In the early 20th-century, American educator Abraham Flexner was of the mind that about 80 percent of the United States’ medical schools risked being in breach of the Hippocratic Oath simply by being open. He said about as much in Medical Education in the United States and Canada (1910)—which actually succeeded in getting some schools to close.
But Flexner wasn’t just a critic. He had his own ideas about medical education, and he decided to put them to the test at the University of Rochester. After proposing the idea of a medical school to then-University president Rush Rhees, he had to sell it to philanthropist George Eastman, whose financial backing was essential. Ultimately, the Kodak magnate provided $4 million in Kodak shares for an endowment that would establish and maintain the school.
With additional leadership support from the General Education Board—backed by oil tycoon John D. Rockefeller—Henry Alvah Strong, Helen Griffin Strong, and their daughters, Gertrude and Helen, Strong Memorial Hospital opened to patients as a 250-bed teaching hospital in January 1926.
Flexner’s plan to revolutionize medicine became the cornerstone of the University of Rochester Medical Center. And now, almost 100 years later, Strong is the focus of the largest capital project in University history.
Strong getting stronger
For the past 20 years, the Strong’s emergency department (ED) has seen a substantial increase in emergency visits and wait times. On September 8, a groundbreaking event recognized the Strong Expansion Project, which will more than triple the size of the hospital’s ED and add a nine-story patient tower.
“Today marks a new beginning for this great hospital,” said Mark Taubman, CEO of the Medical Center and dean of the School of Medicine and Dentistry.
The expansion, expected to be complete in 2027, will add 650,000 square feet of modern treatment space, including floors for diagnostic and treatment services, cardiovascular care, and the inpatient hospital. Inpatient floors will be converted to nearly all private rooms that meet the latest requirements in patient safety and infection control.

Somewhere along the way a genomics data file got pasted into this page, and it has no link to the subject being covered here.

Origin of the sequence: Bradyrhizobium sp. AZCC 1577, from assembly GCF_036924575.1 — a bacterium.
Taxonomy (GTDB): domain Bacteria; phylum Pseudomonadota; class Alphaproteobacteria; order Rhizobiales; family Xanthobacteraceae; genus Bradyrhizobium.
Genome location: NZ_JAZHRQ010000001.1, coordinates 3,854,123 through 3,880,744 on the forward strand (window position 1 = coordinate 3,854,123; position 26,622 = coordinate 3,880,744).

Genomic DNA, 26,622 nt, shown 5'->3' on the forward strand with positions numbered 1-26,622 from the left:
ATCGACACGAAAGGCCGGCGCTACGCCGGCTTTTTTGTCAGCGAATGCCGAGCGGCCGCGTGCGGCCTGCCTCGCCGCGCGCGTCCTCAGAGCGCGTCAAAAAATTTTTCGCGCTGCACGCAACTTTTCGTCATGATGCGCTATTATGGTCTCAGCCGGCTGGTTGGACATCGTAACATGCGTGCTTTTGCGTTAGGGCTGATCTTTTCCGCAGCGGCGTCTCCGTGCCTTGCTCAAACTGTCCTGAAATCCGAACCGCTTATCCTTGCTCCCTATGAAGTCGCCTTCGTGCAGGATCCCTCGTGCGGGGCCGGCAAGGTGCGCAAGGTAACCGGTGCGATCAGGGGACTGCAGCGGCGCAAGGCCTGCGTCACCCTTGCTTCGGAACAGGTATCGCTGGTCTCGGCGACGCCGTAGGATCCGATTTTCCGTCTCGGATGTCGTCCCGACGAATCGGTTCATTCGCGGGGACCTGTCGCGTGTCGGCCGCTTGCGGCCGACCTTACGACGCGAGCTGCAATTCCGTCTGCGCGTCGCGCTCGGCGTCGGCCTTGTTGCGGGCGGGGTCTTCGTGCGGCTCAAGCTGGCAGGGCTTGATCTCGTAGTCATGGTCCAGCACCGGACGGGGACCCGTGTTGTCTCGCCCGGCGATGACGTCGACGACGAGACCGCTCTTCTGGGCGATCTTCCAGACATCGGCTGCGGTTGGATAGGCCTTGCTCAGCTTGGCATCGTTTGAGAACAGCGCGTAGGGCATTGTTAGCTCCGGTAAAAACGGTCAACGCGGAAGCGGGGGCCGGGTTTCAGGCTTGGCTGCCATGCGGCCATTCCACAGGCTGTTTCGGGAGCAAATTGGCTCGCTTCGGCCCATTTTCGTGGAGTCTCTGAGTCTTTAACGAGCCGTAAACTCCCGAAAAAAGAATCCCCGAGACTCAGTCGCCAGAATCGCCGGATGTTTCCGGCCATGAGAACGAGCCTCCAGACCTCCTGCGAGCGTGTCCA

“The University’s commitment to our community, and to its health and wellness as its safety-net provider, is a responsibility we take very seriously,” said University President Sarah Mangelsdorf. “It’s a commitment we have upheld since the earliest days of Strong.”
A legacy of community health care
In A History of the University of Rochester, 1850–1962, University historian Arthur May explains the Eastman’s giving was motivated by his desire to make Rochester a more desirable place to live and work, which included improved its health care facilities. Boundless Possibility, the University’s 2030 strategic plan, continues the important work of improving community health.
The University is focused on further developing clinical cancer services, redesigning ambulatory care settings, and forming partnerships that enable innovative care for high-complexity patients. All of this is part of a comprehensive goal that seeks to deliver health care of the highest order and reinforce Rochester’s position as upstate New York’s health system of choice.